The paper highlighted agriculture as a central issue. A development round requires the removal of trade distortions in international trade rules that inhibit the export growth of developing countries. The largest structural distortion in international trade occurs in agriculture through the combination of high tariffs, trade distorting domestic support and export subsidies that protect inefficient farmers in developed countries, principally, the European Union, and the US. Taken together, these measures frustrate the development prospects of many developing countries. Removing these anti-development measures is a core objective of the DDA as it will lead to the expansion of developing country exports and their meaningful integration into the global economy. It is for this reason that agriculture is the central issue of the Doha Round.
The paper added that two thirds of all poor people in developing countries live and work in the agricultural sector, depending on agriculture for their livelihoods. In contrast, agriculture accounts for less than 5% of output and employment in the EU and the US. For some developing countries as in the case of the West African cotton producers of Mali, Benin, Chad and Burkina Faso, high subsidies for rich farmers in developed countries are responsible for the devastation of the livelihoods of millions of poor farmers. For many other developing countries where agricultural production remains largely subsistence based, the need to ensure that WTO disciplines are strengthened so as to enable these developing countries to meet their food and livelihood security, and rural development needs is paramount.
The paper said that the Uruguay Round (UR) brought agricultural policies, and trade in agriculture, under GATT/WTO disciplines for the first time. However, the new UR Agreement on Agriculture created minimal market opening and failed to ensure that the main subsidisers - the EU, US, and other OECD countries, reduced their extremely high levels of farm subsidies. These farm subsidies of the main subsidisers did not decrease substantially even after the Agreement on Agriculture came into force in 1995. Ironically, farm support actually increased in some developed countries.
In sharp contrast, both developed and developing countries have been liberalizing their markets in the industrial sector for over 50 years as a result of over 8 rounds of GATT negotiations.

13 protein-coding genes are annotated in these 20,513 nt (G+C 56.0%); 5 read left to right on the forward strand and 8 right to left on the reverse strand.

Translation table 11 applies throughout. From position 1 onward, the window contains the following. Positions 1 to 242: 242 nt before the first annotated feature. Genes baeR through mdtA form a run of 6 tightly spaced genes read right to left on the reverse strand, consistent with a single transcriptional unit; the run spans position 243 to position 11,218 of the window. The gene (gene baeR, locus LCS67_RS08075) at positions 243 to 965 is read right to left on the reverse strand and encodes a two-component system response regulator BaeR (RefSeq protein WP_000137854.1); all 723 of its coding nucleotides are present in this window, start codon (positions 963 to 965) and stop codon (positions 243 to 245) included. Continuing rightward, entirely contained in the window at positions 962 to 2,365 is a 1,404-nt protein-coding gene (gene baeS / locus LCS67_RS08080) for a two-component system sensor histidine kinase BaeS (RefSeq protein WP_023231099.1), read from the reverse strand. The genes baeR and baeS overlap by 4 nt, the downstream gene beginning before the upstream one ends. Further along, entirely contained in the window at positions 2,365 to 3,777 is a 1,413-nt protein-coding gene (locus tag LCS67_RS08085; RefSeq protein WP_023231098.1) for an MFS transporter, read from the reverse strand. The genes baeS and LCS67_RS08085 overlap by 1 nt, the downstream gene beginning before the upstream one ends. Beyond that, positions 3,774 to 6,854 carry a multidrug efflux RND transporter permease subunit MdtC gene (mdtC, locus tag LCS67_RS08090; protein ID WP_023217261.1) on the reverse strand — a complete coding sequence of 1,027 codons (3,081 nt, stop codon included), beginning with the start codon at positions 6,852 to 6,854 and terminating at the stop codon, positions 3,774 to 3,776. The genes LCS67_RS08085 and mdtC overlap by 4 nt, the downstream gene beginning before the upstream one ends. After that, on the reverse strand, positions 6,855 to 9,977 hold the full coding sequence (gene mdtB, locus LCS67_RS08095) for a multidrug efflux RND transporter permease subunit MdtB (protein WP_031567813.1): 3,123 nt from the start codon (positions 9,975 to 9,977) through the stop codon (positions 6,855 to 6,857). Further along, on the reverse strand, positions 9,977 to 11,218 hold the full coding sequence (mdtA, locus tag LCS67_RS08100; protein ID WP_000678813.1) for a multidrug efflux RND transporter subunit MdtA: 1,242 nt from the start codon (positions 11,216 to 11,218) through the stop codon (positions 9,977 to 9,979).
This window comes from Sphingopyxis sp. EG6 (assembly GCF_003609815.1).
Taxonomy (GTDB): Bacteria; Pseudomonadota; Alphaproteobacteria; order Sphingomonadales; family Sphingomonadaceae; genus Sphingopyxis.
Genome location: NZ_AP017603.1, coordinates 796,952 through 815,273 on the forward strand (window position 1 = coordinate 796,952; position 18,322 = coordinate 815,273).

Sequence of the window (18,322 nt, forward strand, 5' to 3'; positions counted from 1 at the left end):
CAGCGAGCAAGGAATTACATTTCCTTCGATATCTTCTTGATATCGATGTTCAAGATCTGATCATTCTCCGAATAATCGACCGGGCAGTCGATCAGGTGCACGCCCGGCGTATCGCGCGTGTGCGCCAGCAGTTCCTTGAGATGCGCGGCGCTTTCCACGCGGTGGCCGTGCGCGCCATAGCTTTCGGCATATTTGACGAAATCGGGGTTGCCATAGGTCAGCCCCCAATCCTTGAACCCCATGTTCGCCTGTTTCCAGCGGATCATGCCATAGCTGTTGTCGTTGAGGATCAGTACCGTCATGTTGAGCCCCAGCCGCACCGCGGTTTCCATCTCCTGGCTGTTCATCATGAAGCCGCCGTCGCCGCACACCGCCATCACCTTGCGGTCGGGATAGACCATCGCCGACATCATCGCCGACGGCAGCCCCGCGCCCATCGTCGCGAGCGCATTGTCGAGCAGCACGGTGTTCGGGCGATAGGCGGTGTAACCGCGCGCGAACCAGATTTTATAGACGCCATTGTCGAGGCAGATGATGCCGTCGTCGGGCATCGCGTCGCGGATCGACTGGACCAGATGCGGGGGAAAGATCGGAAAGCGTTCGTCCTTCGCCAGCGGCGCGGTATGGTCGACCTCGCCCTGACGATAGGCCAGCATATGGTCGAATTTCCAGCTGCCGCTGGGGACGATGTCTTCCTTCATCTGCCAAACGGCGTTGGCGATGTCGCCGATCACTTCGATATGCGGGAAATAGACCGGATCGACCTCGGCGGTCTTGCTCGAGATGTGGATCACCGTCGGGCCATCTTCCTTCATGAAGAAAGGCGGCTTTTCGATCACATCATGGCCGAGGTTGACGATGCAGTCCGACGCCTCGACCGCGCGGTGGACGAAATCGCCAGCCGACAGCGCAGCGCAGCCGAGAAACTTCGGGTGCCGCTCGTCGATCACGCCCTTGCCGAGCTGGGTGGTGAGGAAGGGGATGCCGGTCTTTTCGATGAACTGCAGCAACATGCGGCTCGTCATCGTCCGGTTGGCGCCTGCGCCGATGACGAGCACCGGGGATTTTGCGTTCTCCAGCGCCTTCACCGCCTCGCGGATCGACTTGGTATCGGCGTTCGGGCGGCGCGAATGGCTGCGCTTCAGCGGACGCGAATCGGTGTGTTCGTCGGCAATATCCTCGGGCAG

It is for these reasons that agricultural protection in developed countries must bear the greatest burden of adjustment in this round, the paper emphasized.
The paper also said that contributions to NAMA should be commensurate with the level of development. It recognized that this Round should increase liberalization and foster positive adjustments in all countries, developed and developing, providing genuine market access for all. In addition, whilst recognizing the efforts of many developing countries in making autonomous liberalization commitments, this Round provides an opportunity to increase the level of bindings for all WTO members thus creating a more inclusive and certain trading system.
However, due recognition must be given to the enormous imbalances in the global trading system reflected in the inequitable distribution of the gains from globalization and the continued protection in developed countries against products from developing countries.
The paper said that the developed countries have largely become highly competitive in the industrial sector and will need to make relatively insignificant adjustments in this round. However, many developed countries still maintain high tariffs, tariff peaks and tariff escalation on products of interest to developing countries. In addition, a range of non-tariff barriers, including strenuous technical regulations and excessive anti-dumping measures, are frequently utilized by developed countries to disrupt developing country exports and potential to export their products to these markets.